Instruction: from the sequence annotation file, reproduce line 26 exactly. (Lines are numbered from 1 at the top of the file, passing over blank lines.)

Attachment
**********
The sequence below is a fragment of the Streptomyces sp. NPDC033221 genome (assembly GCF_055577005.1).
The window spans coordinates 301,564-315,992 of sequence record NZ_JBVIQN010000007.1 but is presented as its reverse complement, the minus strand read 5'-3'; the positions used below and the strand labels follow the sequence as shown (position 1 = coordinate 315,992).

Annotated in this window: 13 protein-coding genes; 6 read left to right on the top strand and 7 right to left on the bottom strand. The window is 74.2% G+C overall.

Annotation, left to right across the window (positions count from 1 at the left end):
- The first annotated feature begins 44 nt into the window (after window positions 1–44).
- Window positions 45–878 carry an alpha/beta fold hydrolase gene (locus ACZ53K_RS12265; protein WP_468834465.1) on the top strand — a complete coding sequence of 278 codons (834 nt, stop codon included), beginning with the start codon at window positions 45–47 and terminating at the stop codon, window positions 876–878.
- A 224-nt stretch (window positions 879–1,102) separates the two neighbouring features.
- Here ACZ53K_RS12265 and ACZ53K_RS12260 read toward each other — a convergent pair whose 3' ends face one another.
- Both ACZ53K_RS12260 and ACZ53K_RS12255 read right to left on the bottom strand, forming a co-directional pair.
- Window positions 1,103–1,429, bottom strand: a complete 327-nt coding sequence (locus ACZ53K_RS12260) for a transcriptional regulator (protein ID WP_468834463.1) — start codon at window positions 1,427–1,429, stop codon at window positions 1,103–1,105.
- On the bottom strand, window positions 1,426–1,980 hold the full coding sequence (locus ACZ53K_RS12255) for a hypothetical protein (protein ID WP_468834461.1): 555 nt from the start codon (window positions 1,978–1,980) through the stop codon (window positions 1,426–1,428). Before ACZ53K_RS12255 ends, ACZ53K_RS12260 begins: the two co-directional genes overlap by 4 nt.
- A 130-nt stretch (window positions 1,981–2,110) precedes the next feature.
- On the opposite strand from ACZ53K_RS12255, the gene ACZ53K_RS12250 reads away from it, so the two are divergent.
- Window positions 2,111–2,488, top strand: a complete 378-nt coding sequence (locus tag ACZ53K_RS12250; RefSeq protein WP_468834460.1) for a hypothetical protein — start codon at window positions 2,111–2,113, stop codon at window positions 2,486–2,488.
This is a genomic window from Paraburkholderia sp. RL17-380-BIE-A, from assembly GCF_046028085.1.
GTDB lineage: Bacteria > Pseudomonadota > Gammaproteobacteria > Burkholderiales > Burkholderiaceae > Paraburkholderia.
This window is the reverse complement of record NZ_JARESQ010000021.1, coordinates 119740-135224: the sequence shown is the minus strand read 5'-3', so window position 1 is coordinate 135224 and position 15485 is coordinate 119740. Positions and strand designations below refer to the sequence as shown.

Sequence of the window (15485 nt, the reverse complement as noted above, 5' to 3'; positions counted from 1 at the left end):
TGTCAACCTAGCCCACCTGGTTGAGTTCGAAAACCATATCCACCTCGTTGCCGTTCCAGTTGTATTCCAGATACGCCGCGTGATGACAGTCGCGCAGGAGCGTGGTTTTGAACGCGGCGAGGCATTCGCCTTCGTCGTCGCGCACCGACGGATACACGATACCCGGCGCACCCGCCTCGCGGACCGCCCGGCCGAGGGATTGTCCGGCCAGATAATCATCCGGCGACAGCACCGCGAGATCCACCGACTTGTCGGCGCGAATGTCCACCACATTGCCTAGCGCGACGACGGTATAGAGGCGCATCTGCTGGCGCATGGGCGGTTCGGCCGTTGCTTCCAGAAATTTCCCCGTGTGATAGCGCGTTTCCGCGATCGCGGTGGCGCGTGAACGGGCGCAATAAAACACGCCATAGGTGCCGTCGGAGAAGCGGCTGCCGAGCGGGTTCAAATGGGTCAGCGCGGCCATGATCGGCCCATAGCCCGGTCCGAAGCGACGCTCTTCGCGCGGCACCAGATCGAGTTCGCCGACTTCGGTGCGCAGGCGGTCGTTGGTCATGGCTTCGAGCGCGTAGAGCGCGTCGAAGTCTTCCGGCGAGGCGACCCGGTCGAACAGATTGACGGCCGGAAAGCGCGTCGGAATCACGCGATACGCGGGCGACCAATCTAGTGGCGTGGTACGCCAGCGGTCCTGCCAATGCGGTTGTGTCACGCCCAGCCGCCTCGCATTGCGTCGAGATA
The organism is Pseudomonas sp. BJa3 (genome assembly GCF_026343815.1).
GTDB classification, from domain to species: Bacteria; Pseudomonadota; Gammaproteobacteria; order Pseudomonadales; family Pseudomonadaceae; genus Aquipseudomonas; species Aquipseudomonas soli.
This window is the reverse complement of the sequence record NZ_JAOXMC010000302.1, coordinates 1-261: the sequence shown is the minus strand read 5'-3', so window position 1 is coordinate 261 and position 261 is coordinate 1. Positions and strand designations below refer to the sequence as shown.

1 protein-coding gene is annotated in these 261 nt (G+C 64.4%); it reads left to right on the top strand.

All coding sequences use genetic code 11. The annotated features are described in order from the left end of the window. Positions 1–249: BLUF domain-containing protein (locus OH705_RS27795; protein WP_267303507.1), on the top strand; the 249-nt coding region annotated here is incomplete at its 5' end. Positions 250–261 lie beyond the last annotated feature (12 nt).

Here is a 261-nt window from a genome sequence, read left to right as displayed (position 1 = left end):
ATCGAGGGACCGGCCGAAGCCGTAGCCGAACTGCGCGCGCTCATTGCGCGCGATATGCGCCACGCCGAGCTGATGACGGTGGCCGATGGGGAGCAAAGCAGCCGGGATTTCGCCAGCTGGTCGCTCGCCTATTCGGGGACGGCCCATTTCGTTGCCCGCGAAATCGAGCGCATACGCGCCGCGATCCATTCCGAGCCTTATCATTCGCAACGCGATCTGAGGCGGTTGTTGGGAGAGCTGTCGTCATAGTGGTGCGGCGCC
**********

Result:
ATCGAGGGACCGGCCGAAGCCGTAGCCGAACTGCGCGCGCTCATTGCGCGCGATATGCGCCACGCCGAGCTGATGACGGTGGCCGATGGGGAGCAAAGCAGCCGGGATTTCGCCAGCTGGTCGCTCGCCTATTCGGGGACGGCCCATTTCGTTGCCCGCGAAATCGAGCGCATACGCGCCGCGATCCATTCCGAGCCTTATCATTCGCAACGCGATCTGAGGCGGTTGTTGGGAGAGCTGTCGTCATAGTGGTGCGGCGCC